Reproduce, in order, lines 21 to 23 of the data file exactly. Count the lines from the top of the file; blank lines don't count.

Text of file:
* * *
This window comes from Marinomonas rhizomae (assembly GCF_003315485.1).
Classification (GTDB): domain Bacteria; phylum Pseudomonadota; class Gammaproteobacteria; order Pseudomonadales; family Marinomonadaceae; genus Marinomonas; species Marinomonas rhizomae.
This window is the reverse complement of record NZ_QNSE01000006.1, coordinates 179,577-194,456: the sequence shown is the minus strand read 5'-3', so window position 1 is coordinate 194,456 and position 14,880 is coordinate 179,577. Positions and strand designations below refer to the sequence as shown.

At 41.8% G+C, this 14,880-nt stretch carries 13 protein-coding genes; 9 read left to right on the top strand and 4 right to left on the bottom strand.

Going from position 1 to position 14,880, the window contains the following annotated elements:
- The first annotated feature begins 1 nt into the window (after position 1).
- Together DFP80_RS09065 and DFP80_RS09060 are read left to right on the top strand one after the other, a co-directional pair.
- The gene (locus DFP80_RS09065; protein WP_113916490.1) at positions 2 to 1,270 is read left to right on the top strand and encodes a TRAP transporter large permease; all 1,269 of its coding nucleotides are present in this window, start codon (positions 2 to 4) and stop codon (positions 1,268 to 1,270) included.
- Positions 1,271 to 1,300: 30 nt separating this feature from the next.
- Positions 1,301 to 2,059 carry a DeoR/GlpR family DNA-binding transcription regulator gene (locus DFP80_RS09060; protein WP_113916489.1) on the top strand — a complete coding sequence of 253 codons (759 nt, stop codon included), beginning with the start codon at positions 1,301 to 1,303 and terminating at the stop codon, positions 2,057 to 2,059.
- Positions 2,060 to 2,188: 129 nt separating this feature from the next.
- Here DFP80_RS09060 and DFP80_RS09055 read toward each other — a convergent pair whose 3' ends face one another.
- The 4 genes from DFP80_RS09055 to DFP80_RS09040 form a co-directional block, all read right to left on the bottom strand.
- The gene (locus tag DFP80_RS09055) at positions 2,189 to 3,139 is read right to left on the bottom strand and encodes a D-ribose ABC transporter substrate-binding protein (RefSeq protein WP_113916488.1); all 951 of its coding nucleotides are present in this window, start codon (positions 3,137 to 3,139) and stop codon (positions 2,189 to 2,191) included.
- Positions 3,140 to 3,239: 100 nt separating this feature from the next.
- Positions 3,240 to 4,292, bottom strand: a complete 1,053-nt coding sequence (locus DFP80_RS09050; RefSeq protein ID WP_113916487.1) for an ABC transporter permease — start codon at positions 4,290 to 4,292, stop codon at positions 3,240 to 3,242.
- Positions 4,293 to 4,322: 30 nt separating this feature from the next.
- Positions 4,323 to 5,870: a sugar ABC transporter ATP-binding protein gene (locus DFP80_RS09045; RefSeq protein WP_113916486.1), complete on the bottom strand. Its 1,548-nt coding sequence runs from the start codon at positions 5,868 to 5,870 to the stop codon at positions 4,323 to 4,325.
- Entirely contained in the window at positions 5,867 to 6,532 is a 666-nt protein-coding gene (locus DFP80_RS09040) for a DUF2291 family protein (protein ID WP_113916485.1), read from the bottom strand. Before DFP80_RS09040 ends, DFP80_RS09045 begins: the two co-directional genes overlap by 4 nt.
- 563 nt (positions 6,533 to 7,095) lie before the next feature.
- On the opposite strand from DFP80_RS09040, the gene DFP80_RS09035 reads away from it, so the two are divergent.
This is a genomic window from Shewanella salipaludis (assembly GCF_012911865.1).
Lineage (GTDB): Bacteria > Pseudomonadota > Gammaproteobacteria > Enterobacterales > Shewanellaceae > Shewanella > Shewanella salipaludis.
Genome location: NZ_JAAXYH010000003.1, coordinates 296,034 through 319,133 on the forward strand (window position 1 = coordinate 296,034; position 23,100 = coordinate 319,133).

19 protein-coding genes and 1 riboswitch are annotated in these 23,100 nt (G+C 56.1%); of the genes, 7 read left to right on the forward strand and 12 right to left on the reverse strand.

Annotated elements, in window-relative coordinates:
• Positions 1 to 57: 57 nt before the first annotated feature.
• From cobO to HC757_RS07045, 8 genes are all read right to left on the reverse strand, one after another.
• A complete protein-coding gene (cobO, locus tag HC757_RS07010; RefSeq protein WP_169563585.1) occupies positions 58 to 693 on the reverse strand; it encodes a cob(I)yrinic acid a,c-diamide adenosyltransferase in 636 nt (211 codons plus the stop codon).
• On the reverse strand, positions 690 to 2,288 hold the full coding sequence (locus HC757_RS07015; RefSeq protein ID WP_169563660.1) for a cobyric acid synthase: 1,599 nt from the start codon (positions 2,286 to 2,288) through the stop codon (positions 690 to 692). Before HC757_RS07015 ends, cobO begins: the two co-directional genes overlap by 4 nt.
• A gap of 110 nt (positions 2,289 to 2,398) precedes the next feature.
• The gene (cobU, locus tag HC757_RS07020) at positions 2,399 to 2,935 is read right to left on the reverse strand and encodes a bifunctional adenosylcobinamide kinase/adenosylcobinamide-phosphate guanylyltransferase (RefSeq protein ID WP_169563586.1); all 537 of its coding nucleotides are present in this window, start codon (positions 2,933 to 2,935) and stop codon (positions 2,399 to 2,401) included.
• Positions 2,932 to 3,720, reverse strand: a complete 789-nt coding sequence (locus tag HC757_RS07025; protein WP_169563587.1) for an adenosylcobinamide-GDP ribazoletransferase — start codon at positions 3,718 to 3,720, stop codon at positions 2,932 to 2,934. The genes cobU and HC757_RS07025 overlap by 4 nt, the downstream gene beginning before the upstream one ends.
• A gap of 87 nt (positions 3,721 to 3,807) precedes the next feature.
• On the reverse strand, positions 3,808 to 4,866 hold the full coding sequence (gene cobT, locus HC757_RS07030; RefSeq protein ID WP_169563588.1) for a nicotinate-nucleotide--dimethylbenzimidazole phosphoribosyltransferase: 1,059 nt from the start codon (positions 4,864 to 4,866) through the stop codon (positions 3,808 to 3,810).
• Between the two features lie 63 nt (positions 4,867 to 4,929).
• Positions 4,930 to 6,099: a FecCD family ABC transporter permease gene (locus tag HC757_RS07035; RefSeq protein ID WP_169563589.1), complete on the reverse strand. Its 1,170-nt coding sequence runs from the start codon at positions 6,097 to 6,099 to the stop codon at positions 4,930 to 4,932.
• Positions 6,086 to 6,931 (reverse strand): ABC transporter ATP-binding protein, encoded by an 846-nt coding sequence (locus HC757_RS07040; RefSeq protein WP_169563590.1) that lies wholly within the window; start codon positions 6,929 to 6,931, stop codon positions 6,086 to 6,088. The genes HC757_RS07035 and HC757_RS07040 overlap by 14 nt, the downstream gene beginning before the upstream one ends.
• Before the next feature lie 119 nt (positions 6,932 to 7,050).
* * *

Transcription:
- On the opposite strand from DFP80_RS09040, the gene DFP80_RS09035 reads away from it, so the two are divergent.
This is a genomic window from Shewanella salipaludis (assembly GCF_012911865.1).
Lineage (GTDB): Bacteria > Pseudomonadota > Gammaproteobacteria > Enterobacterales > Shewanellaceae > Shewanella > Shewanella salipaludis.